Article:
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China: Analysis From Washington -- A New Threat To Old Cultures

  • Paul Goble

Washington, 30 October 2000 (RFE/RL) -- Ever more Tibetans fear that Western capitalism may complete the destruction of their culture that Chinese communism began. And their concerns have led some of them to shift the focus of their struggle to the boardrooms of Western companies and others to consider the possibility of using violence to defend their national interests.

For 50 years, Beijing has earned the opprobrium of most of the world for its use of force against the people of Tibet and most recently for its massive introduction of ethnic Chinese into that mountain region. Meanwhile, Tibetans have won support around the world for the program of non-violent resistance advanced by their spiritual leader, the exiled Dalai Lama.

But in the past few weeks, the terms of the struggle between the two have shifted, with the Chinese authorities opting for a method less likely to draw international criticism and the Tibetans forced to choose among approaches, any one of which could cost them some of their most devoted advocates.

This fall, the Beijing government has announced that it is willing to have foreign investors participate in the exploitation of what China calls its "Western treasure house" of natural resources. These resources include half the world's known deposits of lithium as well as significant chromium and copper supplies.

From the Chinese perspective, this opening of Tibet to the West has three obvious advantages: It further links Tibet with China economically and politically. Moreover, it does so without the use of force and with foreign involvement, thus limiting the kind of criticism China has received up to now. And it puts the Tibetans themselves in a political quandary, one in which most of their available choices entail political costs.

On the one hand, if the Tibetans agree to such Western investment, they almost certainly will see their culture further transformed both by the influx of more ethnic Chinese workers and by the increasing influence of outside groups.

But on the other hand, if the Tibetan leaders actively oppose such investment projects, they may lose support in Western countries where most people view economic development via the market as an unqualified good. At the very least, they risk being viewed as reactionaries who oppose a better life for their own people.

The Tibetan exile government at Dharamsala, India, last week tried to navigate its way between these risks. It said that it "supports projects which benefit the Tibetan people and opposes those which cause harm to them," including all the projects the Chinese government has invited Western firms to participate in. "These projects," the exile leaders said, "must be immediately stopped and redesigned or cancelled."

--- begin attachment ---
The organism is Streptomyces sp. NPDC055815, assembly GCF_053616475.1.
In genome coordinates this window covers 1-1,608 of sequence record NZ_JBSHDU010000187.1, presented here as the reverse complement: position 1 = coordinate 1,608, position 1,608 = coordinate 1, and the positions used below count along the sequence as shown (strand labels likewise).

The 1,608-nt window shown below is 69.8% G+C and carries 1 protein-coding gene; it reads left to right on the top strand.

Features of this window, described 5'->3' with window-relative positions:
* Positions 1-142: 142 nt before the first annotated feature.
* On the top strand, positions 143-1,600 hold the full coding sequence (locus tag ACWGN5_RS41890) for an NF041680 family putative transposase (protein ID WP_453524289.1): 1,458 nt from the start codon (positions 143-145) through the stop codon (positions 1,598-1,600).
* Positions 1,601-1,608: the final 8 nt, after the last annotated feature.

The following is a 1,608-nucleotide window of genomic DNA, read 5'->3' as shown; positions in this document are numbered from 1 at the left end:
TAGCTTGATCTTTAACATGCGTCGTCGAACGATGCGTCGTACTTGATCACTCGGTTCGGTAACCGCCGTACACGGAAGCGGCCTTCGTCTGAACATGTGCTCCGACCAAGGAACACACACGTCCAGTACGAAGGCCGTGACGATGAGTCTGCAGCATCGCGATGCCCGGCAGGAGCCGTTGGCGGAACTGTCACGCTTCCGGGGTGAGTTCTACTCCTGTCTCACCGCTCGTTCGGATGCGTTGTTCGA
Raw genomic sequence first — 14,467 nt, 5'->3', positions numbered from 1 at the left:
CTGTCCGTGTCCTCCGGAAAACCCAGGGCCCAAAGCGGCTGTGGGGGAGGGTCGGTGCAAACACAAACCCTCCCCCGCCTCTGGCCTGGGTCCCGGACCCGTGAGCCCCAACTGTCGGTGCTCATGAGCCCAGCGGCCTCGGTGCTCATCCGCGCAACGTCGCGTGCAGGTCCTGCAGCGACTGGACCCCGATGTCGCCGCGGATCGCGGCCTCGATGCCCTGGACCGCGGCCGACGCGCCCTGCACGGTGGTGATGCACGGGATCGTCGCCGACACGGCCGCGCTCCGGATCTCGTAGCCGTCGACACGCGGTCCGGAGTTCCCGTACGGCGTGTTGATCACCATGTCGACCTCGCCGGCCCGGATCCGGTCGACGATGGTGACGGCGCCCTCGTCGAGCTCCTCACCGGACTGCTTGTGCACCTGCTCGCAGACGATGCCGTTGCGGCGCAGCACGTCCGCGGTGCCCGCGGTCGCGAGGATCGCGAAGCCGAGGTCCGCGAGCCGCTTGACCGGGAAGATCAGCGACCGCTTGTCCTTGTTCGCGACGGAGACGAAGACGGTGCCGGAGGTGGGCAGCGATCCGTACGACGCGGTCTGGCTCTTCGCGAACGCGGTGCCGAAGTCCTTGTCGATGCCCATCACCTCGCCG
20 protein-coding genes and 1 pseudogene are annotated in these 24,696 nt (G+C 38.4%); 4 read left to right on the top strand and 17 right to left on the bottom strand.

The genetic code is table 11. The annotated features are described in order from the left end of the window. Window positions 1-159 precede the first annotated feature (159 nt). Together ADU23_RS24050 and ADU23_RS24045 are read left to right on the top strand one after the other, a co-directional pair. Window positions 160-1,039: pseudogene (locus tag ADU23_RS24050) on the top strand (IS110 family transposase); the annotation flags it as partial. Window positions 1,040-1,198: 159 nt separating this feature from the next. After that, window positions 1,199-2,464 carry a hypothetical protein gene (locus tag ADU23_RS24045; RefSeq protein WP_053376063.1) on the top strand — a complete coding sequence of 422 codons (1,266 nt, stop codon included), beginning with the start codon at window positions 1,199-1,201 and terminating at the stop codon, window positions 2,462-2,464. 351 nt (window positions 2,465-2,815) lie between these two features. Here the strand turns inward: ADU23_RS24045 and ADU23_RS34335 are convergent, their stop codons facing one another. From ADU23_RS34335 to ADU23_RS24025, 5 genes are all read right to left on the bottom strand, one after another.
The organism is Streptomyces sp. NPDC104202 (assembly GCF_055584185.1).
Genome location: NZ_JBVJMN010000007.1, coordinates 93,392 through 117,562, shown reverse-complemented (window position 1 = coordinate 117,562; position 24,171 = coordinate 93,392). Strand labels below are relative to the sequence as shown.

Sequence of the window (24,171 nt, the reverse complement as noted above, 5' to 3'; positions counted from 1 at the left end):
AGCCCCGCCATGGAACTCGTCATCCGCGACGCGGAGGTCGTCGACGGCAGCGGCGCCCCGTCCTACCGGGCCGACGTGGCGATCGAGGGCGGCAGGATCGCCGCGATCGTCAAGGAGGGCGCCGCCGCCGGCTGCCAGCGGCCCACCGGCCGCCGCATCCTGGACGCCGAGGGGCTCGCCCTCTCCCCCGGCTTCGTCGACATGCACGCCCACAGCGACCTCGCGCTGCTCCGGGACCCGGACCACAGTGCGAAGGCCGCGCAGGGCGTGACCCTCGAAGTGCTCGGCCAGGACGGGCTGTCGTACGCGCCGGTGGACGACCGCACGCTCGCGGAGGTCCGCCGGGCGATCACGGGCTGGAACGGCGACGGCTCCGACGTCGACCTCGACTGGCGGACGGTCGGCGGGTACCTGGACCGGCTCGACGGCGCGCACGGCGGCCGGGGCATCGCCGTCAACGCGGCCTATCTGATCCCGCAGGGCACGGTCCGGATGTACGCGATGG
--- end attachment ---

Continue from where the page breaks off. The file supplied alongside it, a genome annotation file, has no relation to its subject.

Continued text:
The Dharamsala government has called on the three large Western oil and gas firms involved -- BP Amoco, Agip, and Enron -- to withdraw and has sought to prevent international financial institutions from providing the kind of financing that would allow prospecting to go forward in Tibet.

It has done so, in the words of Lorne Stockman, a leader of the Washington-based International Campaign for Tibet, because of a conviction that "when you try to develop areas based on resource extraction, it just turns them into colonies."

Because of China's decision to open Tibet to Western investment, Stockman continued, "the primary pressure point" for Tibetans and their supporters are Western corporations who must be forced by popular pressure to uphold "their commitments on the environment and human rights."

But despite the self-confidence of activists like Stockman that western NGOs can be successful in such a struggle with major industrial firms, many Tibetans have pointed to the often cozy relationship between these firms and the Chinese governments and are less certain that such an approach will work.

Among Tibetans themselves, ever more young people appear to be turning to the India-based Tibetan Youth Congress, which has rejected the cautious political approach of the Dalai Lama and argued that only violence can restrain the Chinese government and thereby protect Tibet and its people. And these Tibetans are reportedly seeking to link up with Western radicals like those who tried to disrupt the WTO talks in Seattle a year ago.

Such a turn to violence almost certainly would be counterproductive, not only depriving the Tibetans of their hitherto saintly image but also inviting a Chinese response that many Western leaders would find difficult to criticize especially if Western investments were at stake.

If that happens, the Tibetans, who have so often been the victims of Chinese communism, may soon find themselves to be victims of Western capitalism as well.